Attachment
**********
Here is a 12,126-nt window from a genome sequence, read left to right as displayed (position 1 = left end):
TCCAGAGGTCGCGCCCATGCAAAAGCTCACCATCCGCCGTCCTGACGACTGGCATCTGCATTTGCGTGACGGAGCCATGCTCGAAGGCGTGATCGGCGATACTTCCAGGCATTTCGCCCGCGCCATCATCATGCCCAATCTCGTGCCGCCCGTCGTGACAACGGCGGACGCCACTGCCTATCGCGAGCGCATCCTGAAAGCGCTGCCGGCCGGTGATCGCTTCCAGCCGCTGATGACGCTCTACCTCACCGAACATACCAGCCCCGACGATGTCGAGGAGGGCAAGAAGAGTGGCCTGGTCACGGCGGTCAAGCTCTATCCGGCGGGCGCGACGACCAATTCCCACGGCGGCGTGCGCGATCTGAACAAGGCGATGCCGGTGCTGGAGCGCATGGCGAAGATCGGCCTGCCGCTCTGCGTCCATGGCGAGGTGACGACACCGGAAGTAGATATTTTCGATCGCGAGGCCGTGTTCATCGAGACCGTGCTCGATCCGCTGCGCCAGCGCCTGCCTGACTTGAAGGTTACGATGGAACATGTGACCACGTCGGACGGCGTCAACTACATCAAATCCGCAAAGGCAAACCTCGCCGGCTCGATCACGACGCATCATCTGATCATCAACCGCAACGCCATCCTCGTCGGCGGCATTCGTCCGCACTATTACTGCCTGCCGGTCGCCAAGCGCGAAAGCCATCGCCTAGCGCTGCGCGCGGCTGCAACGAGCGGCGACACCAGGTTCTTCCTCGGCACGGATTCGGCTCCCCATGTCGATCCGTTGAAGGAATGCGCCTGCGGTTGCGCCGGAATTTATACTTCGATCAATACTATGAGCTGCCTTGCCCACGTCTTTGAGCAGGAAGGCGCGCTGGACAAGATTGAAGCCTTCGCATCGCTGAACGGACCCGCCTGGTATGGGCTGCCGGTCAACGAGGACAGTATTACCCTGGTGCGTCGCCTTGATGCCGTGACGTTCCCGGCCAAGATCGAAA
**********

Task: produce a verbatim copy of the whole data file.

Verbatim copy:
Here is a 12,126-nt window from a genome sequence, read left to right as displayed (position 1 = left end):
TCCAGAGGTCGCGCCCATGCAAAAGCTCACCATCCGCCGTCCTGACGACTGGCATCTGCATTTGCGTGACGGAGCCATGCTCGAAGGCGTGATCGGCGATACTTCCAGGCATTTCGCCCGCGCCATCATCATGCCCAATCTCGTGCCGCCCGTCGTGACAACGGCGGACGCCACTGCCTATCGCGAGCGCATCCTGAAAGCGCTGCCGGCCGGTGATCGCTTCCAGCCGCTGATGACGCTCTACCTCACCGAACATACCAGCCCCGACGATGTCGAGGAGGGCAAGAAGAGTGGCCTGGTCACGGCGGTCAAGCTCTATCCGGCGGGCGCGACGACCAATTCCCACGGCGGCGTGCGCGATCTGAACAAGGCGATGCCGGTGCTGGAGCGCATGGCGAAGATCGGCCTGCCGCTCTGCGTCCATGGCGAGGTGACGACACCGGAAGTAGATATTTTCGATCGCGAGGCCGTGTTCATCGAGACCGTGCTCGATCCGCTGCGCCAGCGCCTGCCTGACTTGAAGGTTACGATGGAACATGTGACCACGTCGGACGGCGTCAACTACATCAAATCCGCAAAGGCAAACCTCGCCGGCTCGATCACGACGCATCATCTGATCATCAACCGCAACGCCATCCTCGTCGGCGGCATTCGTCCGCACTATTACTGCCTGCCGGTCGCCAAGCGCGAAAGCCATCGCCTAGCGCTGCGCGCGGCTGCAACGAGCGGCGACACCAGGTTCTTCCTCGGCACGGATTCGGCTCCCCATGTCGATCCGTTGAAGGAATGCGCCTGCGGTTGCGCCGGAATTTATACTTCGATCAATACTATGAGCTGCCTTGCCCACGTCTTTGAGCAGGAAGGCGCGCTGGACAAGATTGAAGCCTTCGCATCGCTGAACGGACCCGCCTGGTATGGGCTGCCGGTCAACGAGGACAGTATTACCCTGGTGCGTCGCCTTGATGCCGTGACGTTCCCGGCCAAGATCGAAA